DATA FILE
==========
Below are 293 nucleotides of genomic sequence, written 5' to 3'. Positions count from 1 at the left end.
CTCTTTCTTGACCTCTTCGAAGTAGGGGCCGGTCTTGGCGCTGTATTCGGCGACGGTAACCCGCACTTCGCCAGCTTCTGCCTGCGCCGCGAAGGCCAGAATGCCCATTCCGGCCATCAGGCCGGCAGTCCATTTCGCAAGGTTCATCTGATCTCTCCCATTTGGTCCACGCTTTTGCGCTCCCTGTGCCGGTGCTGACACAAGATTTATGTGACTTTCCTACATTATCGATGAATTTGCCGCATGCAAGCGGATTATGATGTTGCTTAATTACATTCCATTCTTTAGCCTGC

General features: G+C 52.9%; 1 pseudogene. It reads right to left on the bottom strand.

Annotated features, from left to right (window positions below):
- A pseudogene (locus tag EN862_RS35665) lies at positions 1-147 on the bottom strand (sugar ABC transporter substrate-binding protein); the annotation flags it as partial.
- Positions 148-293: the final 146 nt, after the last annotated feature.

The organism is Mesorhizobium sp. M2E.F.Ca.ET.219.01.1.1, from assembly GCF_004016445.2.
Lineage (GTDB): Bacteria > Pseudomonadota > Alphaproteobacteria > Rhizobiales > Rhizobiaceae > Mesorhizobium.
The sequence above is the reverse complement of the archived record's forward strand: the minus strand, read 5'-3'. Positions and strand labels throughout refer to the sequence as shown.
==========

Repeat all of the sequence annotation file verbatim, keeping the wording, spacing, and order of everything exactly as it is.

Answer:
Below are 293 nucleotides of genomic sequence, written 5' to 3'. Positions count from 1 at the left end.
CTCTTTCTTGACCTCTTCGAAGTAGGGGCCGGTCTTGGCGCTGTATTCGGCGACGGTAACCCGCACTTCGCCAGCTTCTGCCTGCGCCGCGAAGGCCAGAATGCCCATTCCGGCCATCAGGCCGGCAGTCCATTTCGCAAGGTTCATCTGATCTCTCCCATTTGGTCCACGCTTTTGCGCTCCCTGTGCCGGTGCTGACACAAGATTTATGTGACTTTCCTACATTATCGATGAATTTGCCGCATGCAAGCGGATTATGATGTTGCTTAATTACATTCCATTCTTTAGCCTGC

General features: G+C 52.9%; 1 pseudogene. It reads right to left on the bottom strand.

Annotated features, from left to right (window positions below):
- A pseudogene (locus tag EN862_RS35665) lies at positions 1-147 on the bottom strand (sugar ABC transporter substrate-binding protein); the annotation flags it as partial.
- Positions 148-293: the final 146 nt, after the last annotated feature.

The organism is Mesorhizobium sp. M2E.F.Ca.ET.219.01.1.1, from assembly GCF_004016445.2.
Lineage (GTDB): Bacteria > Pseudomonadota > Alphaproteobacteria > Rhizobiales > Rhizobiaceae > Mesorhizobium.
The sequence above is the reverse complement of the archived record's forward strand: the minus strand, read 5'-3'. Positions and strand labels throughout refer to the sequence as shown.